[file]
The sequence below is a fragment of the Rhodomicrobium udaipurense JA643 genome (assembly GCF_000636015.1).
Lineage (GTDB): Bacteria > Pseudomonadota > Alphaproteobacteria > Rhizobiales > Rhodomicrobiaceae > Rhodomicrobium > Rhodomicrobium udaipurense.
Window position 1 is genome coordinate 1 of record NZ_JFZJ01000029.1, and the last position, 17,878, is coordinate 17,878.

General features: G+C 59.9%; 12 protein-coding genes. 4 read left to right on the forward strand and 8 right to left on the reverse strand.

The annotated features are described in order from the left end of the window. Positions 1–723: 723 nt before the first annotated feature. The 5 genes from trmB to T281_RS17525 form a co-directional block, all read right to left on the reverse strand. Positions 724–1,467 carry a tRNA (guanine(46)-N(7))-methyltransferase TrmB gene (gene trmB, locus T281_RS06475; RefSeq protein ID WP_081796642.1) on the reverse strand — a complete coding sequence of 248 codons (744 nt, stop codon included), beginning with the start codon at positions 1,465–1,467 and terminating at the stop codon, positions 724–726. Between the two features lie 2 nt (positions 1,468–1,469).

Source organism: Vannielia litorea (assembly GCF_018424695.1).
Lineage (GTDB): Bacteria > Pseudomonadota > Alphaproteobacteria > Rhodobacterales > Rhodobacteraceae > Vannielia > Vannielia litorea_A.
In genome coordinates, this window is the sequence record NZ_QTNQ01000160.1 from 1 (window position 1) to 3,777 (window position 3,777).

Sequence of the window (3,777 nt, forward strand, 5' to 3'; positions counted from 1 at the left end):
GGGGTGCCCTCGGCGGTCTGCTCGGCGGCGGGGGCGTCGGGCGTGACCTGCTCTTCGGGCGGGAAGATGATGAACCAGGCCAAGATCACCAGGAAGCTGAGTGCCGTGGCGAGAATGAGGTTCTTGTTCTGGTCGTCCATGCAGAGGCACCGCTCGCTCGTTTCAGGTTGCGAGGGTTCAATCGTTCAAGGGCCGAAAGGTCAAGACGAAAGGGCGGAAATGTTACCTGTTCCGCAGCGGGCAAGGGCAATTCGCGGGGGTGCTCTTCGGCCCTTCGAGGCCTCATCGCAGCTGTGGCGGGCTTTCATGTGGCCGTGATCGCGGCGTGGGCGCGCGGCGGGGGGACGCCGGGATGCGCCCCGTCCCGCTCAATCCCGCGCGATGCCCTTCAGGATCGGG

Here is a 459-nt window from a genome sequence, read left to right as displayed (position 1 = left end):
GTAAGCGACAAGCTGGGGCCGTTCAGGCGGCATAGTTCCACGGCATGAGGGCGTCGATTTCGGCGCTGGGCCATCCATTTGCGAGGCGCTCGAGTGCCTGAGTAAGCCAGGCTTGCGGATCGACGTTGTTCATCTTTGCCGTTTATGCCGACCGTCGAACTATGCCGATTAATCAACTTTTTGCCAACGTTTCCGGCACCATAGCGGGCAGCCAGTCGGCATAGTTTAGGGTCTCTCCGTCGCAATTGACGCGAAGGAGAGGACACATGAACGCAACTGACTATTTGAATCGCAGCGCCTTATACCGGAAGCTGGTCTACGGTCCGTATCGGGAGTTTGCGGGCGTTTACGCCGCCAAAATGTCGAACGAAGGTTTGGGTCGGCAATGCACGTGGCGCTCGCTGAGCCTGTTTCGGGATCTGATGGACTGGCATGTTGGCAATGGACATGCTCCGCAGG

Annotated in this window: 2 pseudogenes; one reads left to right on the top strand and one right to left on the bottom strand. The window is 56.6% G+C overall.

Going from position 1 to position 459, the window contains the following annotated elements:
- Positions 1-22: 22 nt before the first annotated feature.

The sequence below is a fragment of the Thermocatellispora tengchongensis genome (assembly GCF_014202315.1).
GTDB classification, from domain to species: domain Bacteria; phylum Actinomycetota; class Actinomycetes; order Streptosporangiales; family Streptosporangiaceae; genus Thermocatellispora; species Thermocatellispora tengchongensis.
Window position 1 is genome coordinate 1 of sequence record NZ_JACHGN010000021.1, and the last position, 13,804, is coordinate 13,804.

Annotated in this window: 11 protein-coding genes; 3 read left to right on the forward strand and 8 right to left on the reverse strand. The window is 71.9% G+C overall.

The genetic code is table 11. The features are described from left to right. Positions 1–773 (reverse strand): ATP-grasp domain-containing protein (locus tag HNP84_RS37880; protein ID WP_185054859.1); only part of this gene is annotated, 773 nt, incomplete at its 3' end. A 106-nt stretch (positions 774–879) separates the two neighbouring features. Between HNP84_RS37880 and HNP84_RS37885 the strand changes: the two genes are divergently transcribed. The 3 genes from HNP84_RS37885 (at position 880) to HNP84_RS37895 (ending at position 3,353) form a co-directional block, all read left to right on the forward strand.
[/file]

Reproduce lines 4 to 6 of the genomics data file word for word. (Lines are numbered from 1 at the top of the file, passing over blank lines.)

General features: G+C 59.9%; 12 protein-coding genes. 4 read left to right on the forward strand and 8 right to left on the reverse strand.

The annotated features are described in order from the left end of the window. Positions 1–723: 723 nt before the first annotated feature. The 5 genes from trmB to T281_RS17525 form a co-directional block, all read right to left on the reverse strand. Positions 724–1,467 carry a tRNA (guanine(46)-N(7))-methyltransferase TrmB gene (gene trmB, locus T281_RS06475; RefSeq protein ID WP_081796642.1) on the reverse strand — a complete coding sequence of 248 codons (744 nt, stop codon included), beginning with the start codon at positions 1,465–1,467 and terminating at the stop codon, positions 724–726. Between the two features lie 2 nt (positions 1,468–1,469).

Source organism: Vannielia litorea (assembly GCF_018424695.1).